Dane: Nothing. If we knew exactly what we were looking for, we’d be able to write the thing ourselves, because we all write too. We want something radically different to ourselves, and then just defer to the quality of work that comes from outside. It’s important that we always champion a really varied and heterogeneous collection of writing in a multitude of forms, tones, genres voices, and then just watch how they interact with each other in each publication.
But if I had to answer your question properly, I would say that the writing I am personally most interested in championing is a kind of mad, visionary utopian writing. I feel so happy that we have published certain young writers like Benedict Hudson and Niall O’Donoghue. I think Benedict will be a truly astounding playwright in the future, and I also think that Beckie Stewart, our editor, writes in a more beautiful and original way than just about anyone else. Her work really has the ability to leave you breathless, stunned, and unexpectedly altered.


CF: The issues themselves are beautifully presented, striking and aesthetically pleasing, evidencing the care that has gone into ensuring a high quality publication. How important is the design of Black & BLUE? Do you feel Black & BLUE would have had the same impact had you opted for a plain cover, or to host the publication entirely online?

Dane: We knew right from the offset that we didn’t want the publication online because we felt that the internet is still an exclusive space; i.e., it automatically excludes elderly people, and the very poor. It excludes mad people and homeless people, and just the kind of wanderers and freethinkers who don’t feel they have to be complicit with the internet. Don’t get me wrong, I think the internet offers an amazing chance to be utopian in a completely new way, Berners-Lee-style, and we do use the internet to connect with audiences, but it’s only one theatre. There are others. And we really like reading poems to people who fancy listening just on the streets. And that’s mainly how the first issue was distributed.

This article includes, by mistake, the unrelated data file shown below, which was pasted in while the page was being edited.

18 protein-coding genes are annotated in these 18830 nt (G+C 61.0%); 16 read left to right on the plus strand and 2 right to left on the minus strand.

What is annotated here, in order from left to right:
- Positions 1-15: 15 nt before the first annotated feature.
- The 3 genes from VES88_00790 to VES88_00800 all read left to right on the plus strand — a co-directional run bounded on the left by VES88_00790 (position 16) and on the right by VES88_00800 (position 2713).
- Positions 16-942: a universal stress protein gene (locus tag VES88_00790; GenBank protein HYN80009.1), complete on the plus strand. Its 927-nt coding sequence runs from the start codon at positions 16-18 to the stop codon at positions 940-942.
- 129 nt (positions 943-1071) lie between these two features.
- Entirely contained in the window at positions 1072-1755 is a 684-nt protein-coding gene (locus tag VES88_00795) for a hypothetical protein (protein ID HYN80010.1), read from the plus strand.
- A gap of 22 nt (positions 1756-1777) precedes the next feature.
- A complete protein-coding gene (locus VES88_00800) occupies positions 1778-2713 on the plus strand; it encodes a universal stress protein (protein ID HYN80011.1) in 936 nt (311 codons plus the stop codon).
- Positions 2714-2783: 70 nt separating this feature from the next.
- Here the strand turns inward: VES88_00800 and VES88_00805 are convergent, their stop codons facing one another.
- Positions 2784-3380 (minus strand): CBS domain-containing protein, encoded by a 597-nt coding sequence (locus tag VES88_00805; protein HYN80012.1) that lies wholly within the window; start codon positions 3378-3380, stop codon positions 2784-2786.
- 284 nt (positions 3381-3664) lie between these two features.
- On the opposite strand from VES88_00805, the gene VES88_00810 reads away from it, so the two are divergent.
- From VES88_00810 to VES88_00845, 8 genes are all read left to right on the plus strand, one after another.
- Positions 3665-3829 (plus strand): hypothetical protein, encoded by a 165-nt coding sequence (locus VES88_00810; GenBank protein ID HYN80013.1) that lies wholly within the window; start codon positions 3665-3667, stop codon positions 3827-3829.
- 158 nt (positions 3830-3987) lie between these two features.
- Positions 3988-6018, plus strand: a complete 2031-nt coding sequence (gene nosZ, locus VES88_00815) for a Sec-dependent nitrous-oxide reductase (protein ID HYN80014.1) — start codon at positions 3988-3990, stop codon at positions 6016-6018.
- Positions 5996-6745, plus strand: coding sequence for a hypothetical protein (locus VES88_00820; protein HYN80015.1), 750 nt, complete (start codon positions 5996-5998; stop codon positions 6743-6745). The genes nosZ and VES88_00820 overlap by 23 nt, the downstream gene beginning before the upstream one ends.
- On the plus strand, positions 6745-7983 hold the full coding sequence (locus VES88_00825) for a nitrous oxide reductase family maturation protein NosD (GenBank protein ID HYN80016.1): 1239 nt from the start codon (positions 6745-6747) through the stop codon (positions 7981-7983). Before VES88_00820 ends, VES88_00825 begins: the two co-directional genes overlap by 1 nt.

In terms of design, we are lucky that Edwin’s such a good designer; he’s got a fantastic sense of how to make design passive but also laden with motif. To give you an example of how intelligent, simple, and invisible his design is, I recently gave him a press release to put on the homepage of our site, in which I had used ‘&’ all the time instead of ‘and’. I didn’t give him any instructions. He made these ‘&s’ in a bolder, blacker way so they stand out, and then when you hover over the press-release, those black &s go blue, so in a simple and almost invisible gesture, he’s speaking to the entire ethos of the project which is ‘Black & Blue’. I think the design of the second issue is great, and the third will be even better.

CF: With so little funding available, or perhaps with so little known about what funding is actually available for literary projects, was it a daunting prospect starting out in print? Were there many obstacles to overcome?

Dane: Yes, money is always a problem and we do really struggle. There is no money floating around anymore. None of us have well-paid jobs, but doing what we do is such a joy that we find ways to overcome obstacles. We’re also a bit stupid with money so far: one day in Edinburgh we sold a hundred copies in a day, which was incredible, and Alex and I just went to the pub and bought the most expensive burgundy and whiskey, and then sang socialist songs about figures from the Labour Party’s history, like Dennis Healey and Michael Foot. But we’re looking at different options and being much more sensible now than we were in those days!

CF: What does the future hold for Black & BLUE? Are there any exciting side projects or events in the pipeline?

Dane: Yes. There’s a very exciting project on the pipeline, if we can pull it off. We’ll be looking to fund it via kickstarter, but at the moment it’s a secret. Shh!
But immediately, we do have a smallish project we’re working on. We’re going to do a mass-leaflet drop in Manchester early in the morning of the 14th October. The leaflet will just be a simple message, which was based on a line from the Black & BLUE manifesto, and which the artist Robert Montgomery re-interpreted. It reads: